These cranberry orange scones are filled with fresh cranberries and topped with a sweet orange glaze. They’re the perfect sweet treat with your morning coffee!
Scones might just be my favourite treat of all time. Sweet, flaky, pastries that taste like dessert but are acceptable for breakfast. It really doesn’t get much better in my book.
I actually have to stop myself from making some version of these scones on a weekly basis. It’s just not the healthiest of breakfast options.
But oh, so tasty.
Having these cranberry orange scones in the freezer calling my name is basically impossible to resist. My coffee needs a scone with it, obviously.
So I don’t make them as often as I like. But when I do, we all enjoy them.
These cranberry orange scones were absolutely delicious. I know that I will need to make them again over the Christmas season.
These tender, flaky scones filled with fresh, tart cranberries and topped with a sweet orange glaze make the perfect sweet treat with your morning coffee!
How many calories are in a cranberry orange scone?
The number of calories in a cranberry orange scone depends on the size of the scone, the ingredients used, and whether or not there is a glaze on the scone.
For these cranberry orange scones, there are about 450 calories per scone. Because they’re enormous. We often cut them in half and just have half a scone at a time because they are really big.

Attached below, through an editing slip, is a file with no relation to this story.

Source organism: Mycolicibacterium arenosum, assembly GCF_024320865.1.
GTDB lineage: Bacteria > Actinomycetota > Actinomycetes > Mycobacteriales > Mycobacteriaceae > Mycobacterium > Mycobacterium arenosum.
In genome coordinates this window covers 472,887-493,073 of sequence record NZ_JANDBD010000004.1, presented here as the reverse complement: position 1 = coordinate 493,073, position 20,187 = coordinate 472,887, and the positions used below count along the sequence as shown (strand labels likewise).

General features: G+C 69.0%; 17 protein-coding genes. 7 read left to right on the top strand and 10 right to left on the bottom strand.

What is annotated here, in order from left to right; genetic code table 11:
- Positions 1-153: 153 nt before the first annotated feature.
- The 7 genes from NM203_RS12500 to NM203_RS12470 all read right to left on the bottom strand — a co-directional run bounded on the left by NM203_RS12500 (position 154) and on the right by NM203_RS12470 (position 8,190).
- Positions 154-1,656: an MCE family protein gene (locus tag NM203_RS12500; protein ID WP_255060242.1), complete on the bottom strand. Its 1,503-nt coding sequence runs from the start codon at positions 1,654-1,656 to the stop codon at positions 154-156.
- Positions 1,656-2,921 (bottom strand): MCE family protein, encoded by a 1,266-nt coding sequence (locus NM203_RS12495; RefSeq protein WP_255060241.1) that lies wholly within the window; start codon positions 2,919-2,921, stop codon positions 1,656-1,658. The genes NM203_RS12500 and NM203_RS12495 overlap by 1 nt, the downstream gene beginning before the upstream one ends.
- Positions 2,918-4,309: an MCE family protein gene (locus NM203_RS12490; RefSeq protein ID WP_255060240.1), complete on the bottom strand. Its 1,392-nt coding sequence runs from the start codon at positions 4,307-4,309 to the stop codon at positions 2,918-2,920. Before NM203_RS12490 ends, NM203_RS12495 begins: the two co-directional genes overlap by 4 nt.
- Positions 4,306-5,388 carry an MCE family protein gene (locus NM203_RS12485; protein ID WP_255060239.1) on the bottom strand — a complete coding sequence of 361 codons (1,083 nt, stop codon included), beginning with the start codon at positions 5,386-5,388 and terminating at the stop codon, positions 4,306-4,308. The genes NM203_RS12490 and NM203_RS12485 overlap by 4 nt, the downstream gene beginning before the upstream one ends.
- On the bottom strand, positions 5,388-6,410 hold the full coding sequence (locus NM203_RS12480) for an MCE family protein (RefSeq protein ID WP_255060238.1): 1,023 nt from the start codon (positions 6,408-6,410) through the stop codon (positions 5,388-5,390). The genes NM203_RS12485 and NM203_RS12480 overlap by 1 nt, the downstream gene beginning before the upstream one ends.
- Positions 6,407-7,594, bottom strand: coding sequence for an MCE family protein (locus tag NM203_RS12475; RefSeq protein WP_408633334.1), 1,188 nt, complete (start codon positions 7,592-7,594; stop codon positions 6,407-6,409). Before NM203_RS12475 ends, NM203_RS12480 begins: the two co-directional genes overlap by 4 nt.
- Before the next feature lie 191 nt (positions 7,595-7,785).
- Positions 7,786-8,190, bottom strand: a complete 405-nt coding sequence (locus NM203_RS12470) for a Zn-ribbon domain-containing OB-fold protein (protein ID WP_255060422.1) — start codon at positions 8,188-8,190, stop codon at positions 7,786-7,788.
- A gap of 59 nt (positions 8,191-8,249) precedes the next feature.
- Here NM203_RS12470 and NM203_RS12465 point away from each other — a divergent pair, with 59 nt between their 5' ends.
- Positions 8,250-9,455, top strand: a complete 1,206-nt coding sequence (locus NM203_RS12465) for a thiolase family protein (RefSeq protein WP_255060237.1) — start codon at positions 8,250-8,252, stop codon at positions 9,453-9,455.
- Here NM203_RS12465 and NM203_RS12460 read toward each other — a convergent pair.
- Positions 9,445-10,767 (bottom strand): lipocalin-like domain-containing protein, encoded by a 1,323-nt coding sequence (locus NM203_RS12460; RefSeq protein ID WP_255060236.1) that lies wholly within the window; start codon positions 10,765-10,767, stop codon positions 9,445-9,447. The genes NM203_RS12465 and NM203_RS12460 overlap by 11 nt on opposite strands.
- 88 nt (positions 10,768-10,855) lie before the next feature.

That calorie count also includes the glaze, which you could omit if you prefer, although it does add some extra orange flavour to the scones which I really like.
Should scones be crumbly?
The dough for scones should be crumbly after you mix it. When you make scones, you add just enough liquid to hold the dough together.
Don’t be concerned when you stir in the liquid and it still just looks like a crumbly, floury mess in your bowl. That’s how it should look. If you add more liquid to make it come together by stirring then your scones will be tough.
The trick to perfect scones is to let the mixture be crumbly. Stir it just until it starts to clump together a bit and most of the flour looks moistened.
Then use your hands to knead it just a little bit in the bowl and bring most of the dough together, but try not to over-work it. Then dump everything onto a baking sheet and press it all together into a flat disc.
It won’t matter that there are still floury bits that don’t look mixed in. It works when you bake it, I promise!
Can you freeze glazed scones?
Yes! I freeze scones all the time. They freeze beautifully.
Let them cool completely after baking, and if you are adding a glaze let it harden completely.
Then store them in a ziplock bag or an airtight container with wax paper in between the layers to keep them from sticking together. Freeze for up to 3 months.
How to make Cranberry Orange Scones:
- If you don’t want to grate your butter, you can use a pastry cutter or two knives to cut the butter into the flour mixture instead. This works just as well, I just find that grating the butter is faster and easier, and it helps keep the butter cold which is important when making scones.
- Make sure to put the scones in the freezer for 15-20 minutes before baking them. Making sure all the ingredients are cold before baking helps the scones to rise better and they end up being flakier then they are if the dough is too warm.
- When you cut the scones into wedges, make sure to use a sharp knife and press straight down. If you twist or saw through the dough it will seal the edges and the scones won’t rise as well.
Here are some more great scone recipes for you:
- Double Chocolate Scones
- Pumpkin Scones
- Chocolate Chip Scones
- Vanilla Scones
- Apple Cinnamon Scones
- Peach Scones